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About jlfinkels

  • Birthday 05/05/1957

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  • Gender
  • Interests
    Anglo concertina, Fiddle, Irish music.
  • Location
    Alpharetta, GA, USA

jlfinkels's Achievements

Chatty concertinist

Chatty concertinist (4/6)

  1. If you are interested in how it sounds, I've added a sound file here.
  2. I am in a position that requires me to sell my Edgley Professional model C/G Jeffries concertina, which I have had approximately 9 months and was purchased new from Frank. It has silver ends, black wood, a new Fallon case and is priced at $2400 USD. Sorry for the poor photo quality, but if you would like to see more images I can borrow a camera and post them. Please PM if interested. --jeff
  3. From "Dirty Linen #68": By all accounts, the flagship release of the Viva Voce series is the double cassette Michael Coleman 1891-1945 [Viva Voce 004], which contains 40 sides from the great Sligo fiddle master. This release was also expanded by Bradshaw into a set of two CDs, available from Gael-Linn records [Gael-Linn/Viva Voce CEFCD161]. The CD version contains eight more tracks and a more complete bibliography, and the sound on all tracks is differently remastered for digital media. I don't own the cassette, only the CD version, so I can't help much.
  4. John Fallon makes great custom cases. You can reach him at http://www.falloncases.com/.
  5. Rather than printed score, you can get ABC format of most any tune these days. There are many quality ABC format programs out there, most are free. On my Mac I use BarFly, which will take in ABC files and play them or output printed music. On Windows I've heard of folks using ABC Navigator and being pleased with the results. Not sure about Linux or others. I've played with OMR a few times but have never had much luck with the free programs. If you want to give it a go try OMeR. --jeff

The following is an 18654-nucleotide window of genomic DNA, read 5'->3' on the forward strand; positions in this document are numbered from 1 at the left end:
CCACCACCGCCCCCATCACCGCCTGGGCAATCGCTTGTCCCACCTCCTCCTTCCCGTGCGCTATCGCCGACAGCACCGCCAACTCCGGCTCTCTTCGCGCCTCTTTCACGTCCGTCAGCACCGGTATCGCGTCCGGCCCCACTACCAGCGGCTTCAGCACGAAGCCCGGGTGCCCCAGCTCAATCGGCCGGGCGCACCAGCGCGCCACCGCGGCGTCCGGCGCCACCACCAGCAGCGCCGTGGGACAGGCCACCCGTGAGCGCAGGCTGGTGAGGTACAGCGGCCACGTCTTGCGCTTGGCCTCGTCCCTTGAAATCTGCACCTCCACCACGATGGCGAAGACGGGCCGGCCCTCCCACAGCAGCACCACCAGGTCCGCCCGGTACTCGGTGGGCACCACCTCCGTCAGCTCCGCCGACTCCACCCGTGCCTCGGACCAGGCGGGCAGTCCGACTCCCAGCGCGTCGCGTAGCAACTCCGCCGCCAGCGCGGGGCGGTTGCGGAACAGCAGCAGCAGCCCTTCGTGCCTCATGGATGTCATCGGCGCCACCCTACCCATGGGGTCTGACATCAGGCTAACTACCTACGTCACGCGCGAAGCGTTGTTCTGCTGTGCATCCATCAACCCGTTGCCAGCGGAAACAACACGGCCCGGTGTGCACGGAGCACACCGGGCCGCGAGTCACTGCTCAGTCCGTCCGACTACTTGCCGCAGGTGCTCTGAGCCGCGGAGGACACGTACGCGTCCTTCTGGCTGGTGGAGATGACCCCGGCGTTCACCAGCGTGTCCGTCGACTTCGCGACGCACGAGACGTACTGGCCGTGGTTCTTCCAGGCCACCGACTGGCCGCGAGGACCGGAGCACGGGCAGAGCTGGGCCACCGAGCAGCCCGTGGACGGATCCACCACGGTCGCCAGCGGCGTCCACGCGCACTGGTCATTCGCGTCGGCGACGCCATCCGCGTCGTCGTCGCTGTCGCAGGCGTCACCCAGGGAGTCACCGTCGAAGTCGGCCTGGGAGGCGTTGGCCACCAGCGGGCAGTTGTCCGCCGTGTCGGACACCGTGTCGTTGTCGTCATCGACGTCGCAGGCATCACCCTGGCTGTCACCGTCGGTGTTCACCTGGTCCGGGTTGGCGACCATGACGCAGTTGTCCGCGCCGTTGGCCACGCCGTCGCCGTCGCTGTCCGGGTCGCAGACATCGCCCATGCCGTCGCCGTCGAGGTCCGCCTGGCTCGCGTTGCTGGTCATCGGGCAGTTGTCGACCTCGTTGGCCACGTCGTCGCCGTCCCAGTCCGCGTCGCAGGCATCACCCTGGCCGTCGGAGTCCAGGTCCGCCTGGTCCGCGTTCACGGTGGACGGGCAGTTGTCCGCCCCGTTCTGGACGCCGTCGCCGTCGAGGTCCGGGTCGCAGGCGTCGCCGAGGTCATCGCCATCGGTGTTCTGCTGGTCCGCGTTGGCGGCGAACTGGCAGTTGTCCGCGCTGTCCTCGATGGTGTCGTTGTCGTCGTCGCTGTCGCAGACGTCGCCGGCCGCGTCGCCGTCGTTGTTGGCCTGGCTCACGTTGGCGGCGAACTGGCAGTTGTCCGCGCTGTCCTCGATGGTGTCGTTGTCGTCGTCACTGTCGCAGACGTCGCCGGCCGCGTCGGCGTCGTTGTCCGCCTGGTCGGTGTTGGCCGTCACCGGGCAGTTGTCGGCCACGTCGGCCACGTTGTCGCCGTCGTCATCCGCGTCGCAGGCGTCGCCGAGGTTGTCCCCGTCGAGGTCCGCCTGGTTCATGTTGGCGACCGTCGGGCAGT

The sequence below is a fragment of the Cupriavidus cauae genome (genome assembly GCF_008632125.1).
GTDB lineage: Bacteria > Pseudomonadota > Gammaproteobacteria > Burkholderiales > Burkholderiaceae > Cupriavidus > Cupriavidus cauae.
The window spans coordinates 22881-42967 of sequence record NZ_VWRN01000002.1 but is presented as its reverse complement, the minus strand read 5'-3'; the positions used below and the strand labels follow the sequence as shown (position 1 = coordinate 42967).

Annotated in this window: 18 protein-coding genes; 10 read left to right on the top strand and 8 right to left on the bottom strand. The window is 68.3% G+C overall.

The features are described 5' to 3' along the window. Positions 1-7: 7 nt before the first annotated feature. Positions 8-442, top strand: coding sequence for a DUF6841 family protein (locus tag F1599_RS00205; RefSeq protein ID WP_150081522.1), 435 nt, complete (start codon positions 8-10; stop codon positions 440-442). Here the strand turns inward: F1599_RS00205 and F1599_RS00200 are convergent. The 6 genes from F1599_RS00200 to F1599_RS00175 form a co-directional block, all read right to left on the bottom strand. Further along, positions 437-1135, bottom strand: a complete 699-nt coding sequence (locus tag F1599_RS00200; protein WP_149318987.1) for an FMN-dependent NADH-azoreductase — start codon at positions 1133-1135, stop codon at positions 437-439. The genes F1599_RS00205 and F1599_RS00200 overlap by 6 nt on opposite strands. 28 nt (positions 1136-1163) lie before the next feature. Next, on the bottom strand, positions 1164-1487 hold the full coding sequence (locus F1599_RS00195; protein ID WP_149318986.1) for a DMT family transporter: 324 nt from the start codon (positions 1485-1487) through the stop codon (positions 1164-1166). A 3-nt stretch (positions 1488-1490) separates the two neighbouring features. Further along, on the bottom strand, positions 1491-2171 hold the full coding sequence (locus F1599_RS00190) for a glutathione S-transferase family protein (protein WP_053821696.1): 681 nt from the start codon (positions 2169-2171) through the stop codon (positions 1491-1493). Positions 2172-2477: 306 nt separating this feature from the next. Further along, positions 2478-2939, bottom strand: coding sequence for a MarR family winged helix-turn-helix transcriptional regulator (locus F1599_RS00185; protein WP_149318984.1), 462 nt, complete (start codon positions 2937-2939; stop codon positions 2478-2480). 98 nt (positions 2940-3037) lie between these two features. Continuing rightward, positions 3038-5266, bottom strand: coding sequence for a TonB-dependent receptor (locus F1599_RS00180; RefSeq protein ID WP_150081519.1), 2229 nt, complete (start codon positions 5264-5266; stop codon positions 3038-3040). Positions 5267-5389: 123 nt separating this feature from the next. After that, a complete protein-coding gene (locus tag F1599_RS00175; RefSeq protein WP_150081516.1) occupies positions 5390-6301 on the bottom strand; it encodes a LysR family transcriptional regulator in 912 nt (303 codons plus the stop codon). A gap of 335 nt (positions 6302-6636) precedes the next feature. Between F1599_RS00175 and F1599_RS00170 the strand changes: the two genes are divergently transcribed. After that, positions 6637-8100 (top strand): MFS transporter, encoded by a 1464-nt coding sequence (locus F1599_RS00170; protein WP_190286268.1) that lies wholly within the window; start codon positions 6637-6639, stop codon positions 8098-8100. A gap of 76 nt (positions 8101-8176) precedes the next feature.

6. That area has actually been cleanup up quite a bit. They's even got a fancy eatin' place across the street called "Wendy's". When's the last time you were in Macon? If it's been 10 years or more you would be surprised by how far it's come.
  7. somewhat clunky animation Nice. Is it just me or does it creep anyone else out?
  8. I use an inexpensive Sony ICD digital voice recorder with an external mic to record lower quality stereo. It holds about 4 hours at a reasonable stereo setting. If I want a good quality stereo recording I use a Zoom H2 with the AC power supply. I purchased the Sony recorder for around $100 on sale a few years ago and the Zoom H2 was around $150 a few months back. There are a lot of choices out there but I wanted gadgets that were easy to use since I'm not particularly technically savvy. I asked a similar question here a while back and at the time those were the two that seemed to fit my needs.
  9. It is my pleasure to help. I had a similar thing happen a while back, but no idea why.
  10. Go to the "Options" pull-down on the right hand side and under display mode select "switch to standard". That should make it right as rain.